NPA mayoral candidate Peter Ladner probably wanted to fight an election on fiscal probity. But his campaign has been derailed by his inability to recognize the public mood.
That's the problem with being born into a wealthy family. You don't always know how the average guy with a lunchbucket is going to react because you haven't spent enough time in their company.
Ladner's mayoral ambitions have probably been in place for many, many years. During his first term, he probably likened then-mayor Larry Campbell to a comet who would inevitably burn out by the end of his second term.
Ladner would be well-situated to be mayor during the 2010 Olympics, which is like catnip to any municipal politician.
However, fate got in the way when Campbell developed heart trouble in 2005 and unexpectedly decided not to seek reelection. That cleared the way for then-NPA councillor Sam Sullivan to snatch the mayor's gavel.
So what was Ladner to do? Sullivan had the support of almost all of the NPA caucus. He was developing deeper connections with Vancouver's nonwhite communities.
This year, we saw what transpired. Ladner launched his bloodless coup at the NPA nomination meeting with the support of folks like him: successful, white, well-educated business people and urban professionals.
He became his party's mayoral candidate, and he appeared well on his way to victory -- especially after it was revealed that bumbling Vision Vancouver mayoral candidate Gregor Robertson was challenging a transit ticket.
Then the approval of the $100-million loan for the Olympic Village burst into the news. Ladner, as chair of the city services and budgets committee, had to wear this.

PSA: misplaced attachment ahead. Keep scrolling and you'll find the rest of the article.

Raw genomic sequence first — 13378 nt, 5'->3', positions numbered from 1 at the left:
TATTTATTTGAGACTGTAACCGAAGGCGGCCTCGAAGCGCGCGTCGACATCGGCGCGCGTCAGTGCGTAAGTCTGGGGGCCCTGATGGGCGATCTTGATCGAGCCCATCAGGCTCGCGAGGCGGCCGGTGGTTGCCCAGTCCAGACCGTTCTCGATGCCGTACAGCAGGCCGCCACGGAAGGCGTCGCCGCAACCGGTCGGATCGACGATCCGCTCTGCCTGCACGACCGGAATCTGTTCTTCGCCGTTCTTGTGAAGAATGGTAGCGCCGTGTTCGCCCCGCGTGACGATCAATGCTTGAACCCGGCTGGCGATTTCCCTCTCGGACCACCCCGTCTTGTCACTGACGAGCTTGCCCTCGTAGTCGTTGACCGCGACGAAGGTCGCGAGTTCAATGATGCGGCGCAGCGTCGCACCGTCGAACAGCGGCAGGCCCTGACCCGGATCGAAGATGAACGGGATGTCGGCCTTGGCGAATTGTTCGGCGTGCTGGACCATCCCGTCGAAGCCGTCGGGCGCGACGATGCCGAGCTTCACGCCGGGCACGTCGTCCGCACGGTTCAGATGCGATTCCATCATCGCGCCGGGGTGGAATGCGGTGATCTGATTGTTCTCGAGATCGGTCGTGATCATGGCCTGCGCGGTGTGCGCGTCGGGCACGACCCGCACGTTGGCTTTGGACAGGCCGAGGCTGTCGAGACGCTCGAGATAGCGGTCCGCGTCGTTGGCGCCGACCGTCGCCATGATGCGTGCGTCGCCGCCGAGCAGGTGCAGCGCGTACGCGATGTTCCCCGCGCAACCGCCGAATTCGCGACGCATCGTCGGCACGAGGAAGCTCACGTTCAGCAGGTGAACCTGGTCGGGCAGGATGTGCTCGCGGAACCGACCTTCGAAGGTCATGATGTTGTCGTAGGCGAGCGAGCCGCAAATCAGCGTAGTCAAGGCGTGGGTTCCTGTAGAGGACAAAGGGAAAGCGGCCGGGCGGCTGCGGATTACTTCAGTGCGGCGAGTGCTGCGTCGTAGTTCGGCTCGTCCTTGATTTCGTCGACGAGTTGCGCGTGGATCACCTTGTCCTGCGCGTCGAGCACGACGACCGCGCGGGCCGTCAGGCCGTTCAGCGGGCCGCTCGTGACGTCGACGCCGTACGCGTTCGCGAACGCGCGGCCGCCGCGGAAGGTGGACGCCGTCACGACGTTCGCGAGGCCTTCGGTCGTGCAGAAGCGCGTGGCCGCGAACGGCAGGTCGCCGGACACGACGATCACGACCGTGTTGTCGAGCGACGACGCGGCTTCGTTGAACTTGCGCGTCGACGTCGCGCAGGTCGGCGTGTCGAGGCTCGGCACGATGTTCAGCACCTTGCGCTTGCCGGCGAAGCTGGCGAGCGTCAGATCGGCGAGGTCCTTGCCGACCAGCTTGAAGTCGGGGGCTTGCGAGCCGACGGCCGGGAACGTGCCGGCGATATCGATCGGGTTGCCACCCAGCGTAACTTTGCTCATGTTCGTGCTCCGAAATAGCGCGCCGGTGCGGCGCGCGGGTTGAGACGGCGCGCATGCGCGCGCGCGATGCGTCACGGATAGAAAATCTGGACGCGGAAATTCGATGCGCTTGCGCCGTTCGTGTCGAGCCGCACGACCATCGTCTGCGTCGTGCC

He compounded his problems by defending the secrecy. That's the thing about Ladner. He is not a very intuitive politician, and he failed to see how the public and the talk-show hosts might react to this.
The public doesn't care about the niceties of the Vancouver Charter or the history of the Property Endowment Fund. Or the City's legal obligations because of a stupid deal it signed with the Vancouver 2010 Bid Corporation back in 2002.
The public only knows that Ladner secretly agreed to put up $100 million of their money for a developer when Ladner won't support using taxpayers' funds to build a single shelter for homeless people.
Because of that, the public may turn out to vote in large numbers on Saturday (November 15). People suddenly care about this election. And a high voter turnout is usually deadly for the NPA.
I'm expecting Robertson to be the next mayor of Vancouver, setting up a showdown with NPA councillor Suzanne Anton in 2011.
Because of the Olympic Village loan, Ladner may have to settle for a consolation prize--a safe B.C. Liberal seat in the 2009 provincial election.
There are far worse things to do in life than sitting in the B.C. legislature. Ladner, as a former editor of Monday magazine in Victoria, might enjoy returning to the city to hang around with his old pal, restaurateur Howie Siegal.
But for Ladner, it won't quite match being on stage in front of the world in 2010.